Saturday, October 23, 2010

Book Review: A Memoir of a Teenage Amnesiac

Title: Memoirs of a Teenage Amnesiac
Author: Gabrielle Zevin
Publisher: Square Fish, 2007
Date read: August 4th, 2010
Page total: 271 pages
Genre(s): Young-Adult; Fiction

Reviewed by Ginny

Above all, mine is a love story. And like most love stories, this one involves chance, gravity, a dash of head trauma. […] Sometimes, a girl needs to lose.

While trying to save the yearbook camera, the aforementioned yearbook’s Co-Editor Naomi Porter hits her head on the steps, hard, and forgets everything that has happened in last four years, including her parent’s divorce, her boyfriend Ace and her best friend Will, who’s also at the same time the other Co-Editor.
As Naomi tries to adjust to the life she once had, she meets James, a boy with a questionable past and finds herself falling for him. But what will happen if she regains her memories?

This book is divided in three parts, I Was, I Am and I Will. In I Was, Naomi learns about her amnesia and tries to fill in the role she had before the accident. I Am is about her going her own path, not letting the past influence her. She quits yearbook and tennis and gets quite rebellious, as her motto at that time shows which is “Screw the past”. I Will is after she gets her memories back -yes, she regains them and I hope you don’t think it’s a minor spoiler- and she has to readjust to her life once again.
I was really angry with Naomi not for falling for James and getting all rebellious, but for not treasuring her friendship with Will. And when she did, at the end, it was so all of sudden, it didn't feel right.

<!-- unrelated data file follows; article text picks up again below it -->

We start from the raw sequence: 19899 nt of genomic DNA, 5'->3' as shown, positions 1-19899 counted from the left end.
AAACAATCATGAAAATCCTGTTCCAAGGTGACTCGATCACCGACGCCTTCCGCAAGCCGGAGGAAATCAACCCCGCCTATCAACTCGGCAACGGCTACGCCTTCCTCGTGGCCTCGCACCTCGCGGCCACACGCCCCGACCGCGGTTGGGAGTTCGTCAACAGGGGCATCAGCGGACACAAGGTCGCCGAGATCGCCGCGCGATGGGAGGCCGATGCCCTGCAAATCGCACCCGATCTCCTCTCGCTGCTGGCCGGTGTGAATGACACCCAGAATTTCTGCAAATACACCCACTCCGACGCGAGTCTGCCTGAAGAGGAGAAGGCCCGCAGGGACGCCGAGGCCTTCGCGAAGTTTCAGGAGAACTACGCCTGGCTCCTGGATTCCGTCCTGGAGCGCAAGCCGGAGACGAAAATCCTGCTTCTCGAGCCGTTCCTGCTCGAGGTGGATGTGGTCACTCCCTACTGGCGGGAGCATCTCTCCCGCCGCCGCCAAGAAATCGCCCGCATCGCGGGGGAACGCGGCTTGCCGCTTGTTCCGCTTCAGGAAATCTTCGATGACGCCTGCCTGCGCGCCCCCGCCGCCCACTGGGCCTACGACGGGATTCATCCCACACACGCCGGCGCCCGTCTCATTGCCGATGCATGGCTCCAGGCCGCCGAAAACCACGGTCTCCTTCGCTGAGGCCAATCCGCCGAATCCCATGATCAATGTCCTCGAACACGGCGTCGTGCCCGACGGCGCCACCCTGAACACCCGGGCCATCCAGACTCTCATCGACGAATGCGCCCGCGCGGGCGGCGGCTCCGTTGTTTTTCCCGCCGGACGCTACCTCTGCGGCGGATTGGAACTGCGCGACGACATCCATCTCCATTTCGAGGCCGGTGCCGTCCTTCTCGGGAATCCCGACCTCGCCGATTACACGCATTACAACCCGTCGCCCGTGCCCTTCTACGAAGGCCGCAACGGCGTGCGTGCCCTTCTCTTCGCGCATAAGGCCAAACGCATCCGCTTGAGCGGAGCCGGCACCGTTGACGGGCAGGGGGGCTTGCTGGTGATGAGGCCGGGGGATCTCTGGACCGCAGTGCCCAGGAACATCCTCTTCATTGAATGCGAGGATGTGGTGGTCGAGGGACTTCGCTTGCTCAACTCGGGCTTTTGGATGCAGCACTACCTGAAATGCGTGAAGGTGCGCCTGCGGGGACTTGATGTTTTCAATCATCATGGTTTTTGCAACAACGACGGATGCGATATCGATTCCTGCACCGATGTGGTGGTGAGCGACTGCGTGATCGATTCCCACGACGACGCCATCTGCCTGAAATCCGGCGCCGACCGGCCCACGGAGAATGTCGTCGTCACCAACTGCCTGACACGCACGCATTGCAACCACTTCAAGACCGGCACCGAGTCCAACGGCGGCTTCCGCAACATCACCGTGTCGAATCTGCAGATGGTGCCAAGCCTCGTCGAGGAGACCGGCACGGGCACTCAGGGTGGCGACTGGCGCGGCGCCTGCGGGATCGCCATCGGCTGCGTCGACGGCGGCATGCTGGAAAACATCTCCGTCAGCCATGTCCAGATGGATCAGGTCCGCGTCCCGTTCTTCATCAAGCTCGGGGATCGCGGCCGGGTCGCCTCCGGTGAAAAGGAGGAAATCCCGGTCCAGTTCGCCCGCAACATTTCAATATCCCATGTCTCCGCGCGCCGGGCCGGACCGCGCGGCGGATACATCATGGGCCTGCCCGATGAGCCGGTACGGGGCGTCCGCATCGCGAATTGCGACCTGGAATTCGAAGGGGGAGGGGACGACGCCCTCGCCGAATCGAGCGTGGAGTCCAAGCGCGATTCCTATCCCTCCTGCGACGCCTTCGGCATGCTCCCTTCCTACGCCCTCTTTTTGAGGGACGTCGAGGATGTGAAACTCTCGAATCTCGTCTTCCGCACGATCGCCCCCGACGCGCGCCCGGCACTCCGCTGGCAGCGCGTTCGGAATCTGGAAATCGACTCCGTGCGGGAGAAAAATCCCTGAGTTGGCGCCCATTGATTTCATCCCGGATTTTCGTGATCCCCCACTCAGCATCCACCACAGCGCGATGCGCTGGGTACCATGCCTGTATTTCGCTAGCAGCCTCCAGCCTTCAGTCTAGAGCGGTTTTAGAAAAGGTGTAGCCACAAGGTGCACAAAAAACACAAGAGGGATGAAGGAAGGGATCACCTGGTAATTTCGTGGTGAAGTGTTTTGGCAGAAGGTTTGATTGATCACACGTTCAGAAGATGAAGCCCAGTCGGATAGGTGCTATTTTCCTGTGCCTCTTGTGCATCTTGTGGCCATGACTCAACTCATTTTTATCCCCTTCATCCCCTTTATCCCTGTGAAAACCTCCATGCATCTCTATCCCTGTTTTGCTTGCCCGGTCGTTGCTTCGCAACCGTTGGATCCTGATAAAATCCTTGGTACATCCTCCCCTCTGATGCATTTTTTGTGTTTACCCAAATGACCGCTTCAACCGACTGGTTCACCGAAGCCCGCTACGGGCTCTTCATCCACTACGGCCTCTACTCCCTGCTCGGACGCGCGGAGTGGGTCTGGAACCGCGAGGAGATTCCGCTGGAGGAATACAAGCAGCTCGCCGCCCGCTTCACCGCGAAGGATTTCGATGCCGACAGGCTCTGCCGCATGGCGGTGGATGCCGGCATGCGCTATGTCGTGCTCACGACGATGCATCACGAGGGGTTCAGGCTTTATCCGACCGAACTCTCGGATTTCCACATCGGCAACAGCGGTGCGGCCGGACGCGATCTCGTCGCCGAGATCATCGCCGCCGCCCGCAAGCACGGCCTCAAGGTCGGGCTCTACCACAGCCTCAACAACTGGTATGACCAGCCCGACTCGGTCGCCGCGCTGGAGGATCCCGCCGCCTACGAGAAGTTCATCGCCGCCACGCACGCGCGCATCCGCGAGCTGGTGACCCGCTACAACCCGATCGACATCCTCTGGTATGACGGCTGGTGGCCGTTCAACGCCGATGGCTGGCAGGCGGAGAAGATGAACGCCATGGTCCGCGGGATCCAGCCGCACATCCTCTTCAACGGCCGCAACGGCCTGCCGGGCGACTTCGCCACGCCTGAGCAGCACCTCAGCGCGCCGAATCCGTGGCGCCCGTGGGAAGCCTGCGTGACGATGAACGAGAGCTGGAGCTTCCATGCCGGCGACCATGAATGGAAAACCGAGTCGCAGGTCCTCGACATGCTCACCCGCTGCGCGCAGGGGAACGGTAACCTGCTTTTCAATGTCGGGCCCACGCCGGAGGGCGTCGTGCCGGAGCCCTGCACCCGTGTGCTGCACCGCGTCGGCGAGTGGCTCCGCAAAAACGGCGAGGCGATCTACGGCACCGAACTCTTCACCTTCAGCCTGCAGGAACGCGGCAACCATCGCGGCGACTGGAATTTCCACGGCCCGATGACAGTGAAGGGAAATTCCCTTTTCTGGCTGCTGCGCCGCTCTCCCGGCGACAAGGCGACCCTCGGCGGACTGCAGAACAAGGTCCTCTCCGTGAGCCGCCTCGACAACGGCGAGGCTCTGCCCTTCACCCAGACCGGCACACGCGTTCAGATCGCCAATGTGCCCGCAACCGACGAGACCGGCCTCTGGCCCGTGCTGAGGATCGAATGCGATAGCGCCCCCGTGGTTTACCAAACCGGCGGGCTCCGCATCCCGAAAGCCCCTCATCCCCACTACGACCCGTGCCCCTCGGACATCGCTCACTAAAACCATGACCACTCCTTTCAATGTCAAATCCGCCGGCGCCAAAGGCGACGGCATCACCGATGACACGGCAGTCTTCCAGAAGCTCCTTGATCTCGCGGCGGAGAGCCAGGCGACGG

After reading the book for the second time, everything kind of makes sense but it was also a little bit boring. But the idea is unique and I really enjoyed the first read, so maybe you will, too.

4 Kisses!




Quotes:
(The scene is in the hospital, directly after the accident. Please note that her parents are divorced and her mom moved to NYC.)
"Where’s Mom?"
"In the city."
"Is she working?"
"Working?" Dad repeated. "She’s… She… Naomi, are you trying to worry me?"
"Dad, are you screwing with me?" Knowing my dad, this was not an unlikely scenario.
"Screwing with you?"
I assumed he hadn’t liked my use of the word screw, though Dad was not normally the sort of parent who cared much about swearing.
"Sorry. Playing with me, whatever."
"Are you screwing with me?" Dad asked.
"So you can use screw and I can’t? That doesn’t seem fair," I protested.
" I don’t give a damn if you use the word screw, Naomi. But is that what you’re doing?"
"I’m not screwing with you! Just tell me where Mom is."
"In N.Y.C." It sounded like slow motion. EHNNNNN. WHYYYYY. SEEEEE. "New York-"
"City. Yes, I know what N.Y.C. stands for. But why?"
"She lives there. Since the divorce. You can’t have forgotten that."
I’m sure you’ve already figured out that I had.

"You forget all of it anyway. First, you forget everything you learned-the dates of the Hay-Herran Treaty and Pythagorean Theorem. You especially forget everything you didn't really learn, but just memorized the night before. You forget the names of all but one or two of your teachers, and eventually you'll forget those, too. You forget your junior class schedule and where you used to sit and your best friend's home phone number and the lyrics to that song you must have played a million times. And eventually, but slowly, oh so slowly, you forget your humiliations - even the ones that seemed indelible just fade away. You forget who was cool and who was not, who was pretty, smart, athletic, and not. Who went to a good college. Who threw the best parties. Who could get you pot. You forget all of them. Even the ones you said you loved, and even the ones you actually did. They're the last to go. And then once you've forgotten enough, you love someone else."

2 comments:

Katie said...

I've heard so many amazing things about this book. I definitely need to read it. Great, honest review :)

Ginny said...

Thank you for your honest opinion, Katie :)

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